There is continued concern through the coronavirus pandemic over the transmission of the virus through high-touch surfaces like doorknobs, railings and table tops.
As visitor restrictions loosen and more people enter public spaces, safety is still top of mind.
Early research led to rigorous disinfecting and sanitizing frequently used surfaces, but the latest guidance from the Centers for Disease Control and Prevention suggests that it’s less likely to contract the virus this way.
Studying how long a virus lives on any given surface is the beauty of science, according to Sanford Health chief medical officer Allison Suttle, M.D.
“What researchers have been able to determine is that the infectivity goes away very quickly,” Dr. Suttle said. “When you’re walking through a grocery store and touching things, the likelihood of getting COVID is now significantly less. Before, we just didn’t know that information.”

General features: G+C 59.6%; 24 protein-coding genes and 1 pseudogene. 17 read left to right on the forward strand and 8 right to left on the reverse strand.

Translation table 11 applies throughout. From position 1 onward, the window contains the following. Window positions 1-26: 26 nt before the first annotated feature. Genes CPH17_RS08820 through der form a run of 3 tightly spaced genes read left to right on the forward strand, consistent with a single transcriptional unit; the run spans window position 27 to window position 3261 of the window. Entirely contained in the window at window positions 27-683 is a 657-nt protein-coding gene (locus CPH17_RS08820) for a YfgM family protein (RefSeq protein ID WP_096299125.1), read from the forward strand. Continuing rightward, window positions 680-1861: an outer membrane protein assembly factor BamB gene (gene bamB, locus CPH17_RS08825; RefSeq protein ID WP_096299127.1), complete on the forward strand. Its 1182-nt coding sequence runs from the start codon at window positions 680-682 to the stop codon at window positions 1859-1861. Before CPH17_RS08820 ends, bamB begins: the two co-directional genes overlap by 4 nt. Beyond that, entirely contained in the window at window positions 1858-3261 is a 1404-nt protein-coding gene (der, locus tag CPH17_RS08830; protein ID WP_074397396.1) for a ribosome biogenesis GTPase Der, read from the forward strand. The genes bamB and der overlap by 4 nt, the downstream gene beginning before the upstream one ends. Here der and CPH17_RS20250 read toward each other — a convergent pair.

While we might be able to ease up on the constant surface cleaning, we’re strongly encouraged to continue other methods of safety, like wearing a face mask.
“The vast majority of infections come from being close next to another individual less than six feet away and having a conversation for more than five minutes,” Dr. Suttle told Sanford Health News. “Those close contacts, without wearing masks where there are droplets that can be exchanged, will be the highest likelihood of getting infected. Wearing masks out in public, wearing masks when you’re close by other people is the best thing you can do.”
Keep in mind, she said, mask-wearing is not always to protect yourself but another individual.
“By wearing a mask — if I happen to be infected and I don’t know it yet — I’m preventing that virus from getting to you. Wearing that mask is me saying ‘I’m taking care of you.’ Wearing a mask is you taking care of me.”
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